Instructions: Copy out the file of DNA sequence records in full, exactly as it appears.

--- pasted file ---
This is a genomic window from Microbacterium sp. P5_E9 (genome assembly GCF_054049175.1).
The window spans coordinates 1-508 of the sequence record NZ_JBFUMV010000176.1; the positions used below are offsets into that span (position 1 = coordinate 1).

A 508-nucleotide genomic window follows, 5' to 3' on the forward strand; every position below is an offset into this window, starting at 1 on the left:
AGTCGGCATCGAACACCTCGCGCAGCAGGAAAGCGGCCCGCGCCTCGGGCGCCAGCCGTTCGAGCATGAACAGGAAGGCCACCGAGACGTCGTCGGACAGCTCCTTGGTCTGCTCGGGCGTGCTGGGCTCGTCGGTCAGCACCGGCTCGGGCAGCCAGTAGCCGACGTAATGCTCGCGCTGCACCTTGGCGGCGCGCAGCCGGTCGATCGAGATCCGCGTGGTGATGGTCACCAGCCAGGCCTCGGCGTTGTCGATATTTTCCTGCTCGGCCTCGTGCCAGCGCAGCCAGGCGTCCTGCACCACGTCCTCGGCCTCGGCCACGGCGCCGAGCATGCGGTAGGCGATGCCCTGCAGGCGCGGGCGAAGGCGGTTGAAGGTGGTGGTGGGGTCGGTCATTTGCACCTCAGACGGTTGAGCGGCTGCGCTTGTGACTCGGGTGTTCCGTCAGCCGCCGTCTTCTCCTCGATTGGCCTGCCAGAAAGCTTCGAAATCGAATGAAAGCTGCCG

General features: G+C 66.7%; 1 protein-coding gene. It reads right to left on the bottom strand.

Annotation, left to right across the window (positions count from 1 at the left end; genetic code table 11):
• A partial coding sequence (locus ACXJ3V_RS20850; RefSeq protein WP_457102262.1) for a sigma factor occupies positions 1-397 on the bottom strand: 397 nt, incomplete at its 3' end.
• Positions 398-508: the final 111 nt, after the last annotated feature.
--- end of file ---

This is a genomic window from Microbacterium sp. P5_E9 (genome assembly GCF_054049175.1).
The window spans coordinates 1-508 of the sequence record NZ_JBFUMV010000176.1; the positions used below are offsets into that span (position 1 = coordinate 1).

A 508-nucleotide genomic window follows, 5' to 3' on the forward strand; every position below is an offset into this window, starting at 1 on the left:
AGTCGGCATCGAACACCTCGCGCAGCAGGAAAGCGGCCCGCGCCTCGGGCGCCAGCCGTTCGAGCATGAACAGGAAGGCCACCGAGACGTCGTCGGACAGCTCCTTGGTCTGCTCGGGCGTGCTGGGCTCGTCGGTCAGCACCGGCTCGGGCAGCCAGTAGCCGACGTAATGCTCGCGCTGCACCTTGGCGGCGCGCAGCCGGTCGATCGAGATCCGCGTGGTGATGGTCACCAGCCAGGCCTCGGCGTTGTCGATATTTTCCTGCTCGGCCTCGTGCCAGCGCAGCCAGGCGTCCTGCACCACGTCCTCGGCCTCGGCCACGGCGCCGAGCATGCGGTAGGCGATGCCCTGCAGGCGCGGGCGAAGGCGGTTGAAGGTGGTGGTGGGGTCGGTCATTTGCACCTCAGACGGTTGAGCGGCTGCGCTTGTGACTCGGGTGTTCCGTCAGCCGCCGTCTTCTCCTCGATTGGCCTGCCAGAAAGCTTCGAAATCGAATGAAAGCTGCCG

General features: G+C 66.7%; 1 protein-coding gene. It reads right to left on the bottom strand.

Annotation, left to right across the window (positions count from 1 at the left end; genetic code table 11):
• A partial coding sequence (locus ACXJ3V_RS20850; RefSeq protein WP_457102262.1) for a sigma factor occupies positions 1-397 on the bottom strand: 397 nt, incomplete at its 3' end.
• Positions 398-508: the final 111 nt, after the last annotated feature.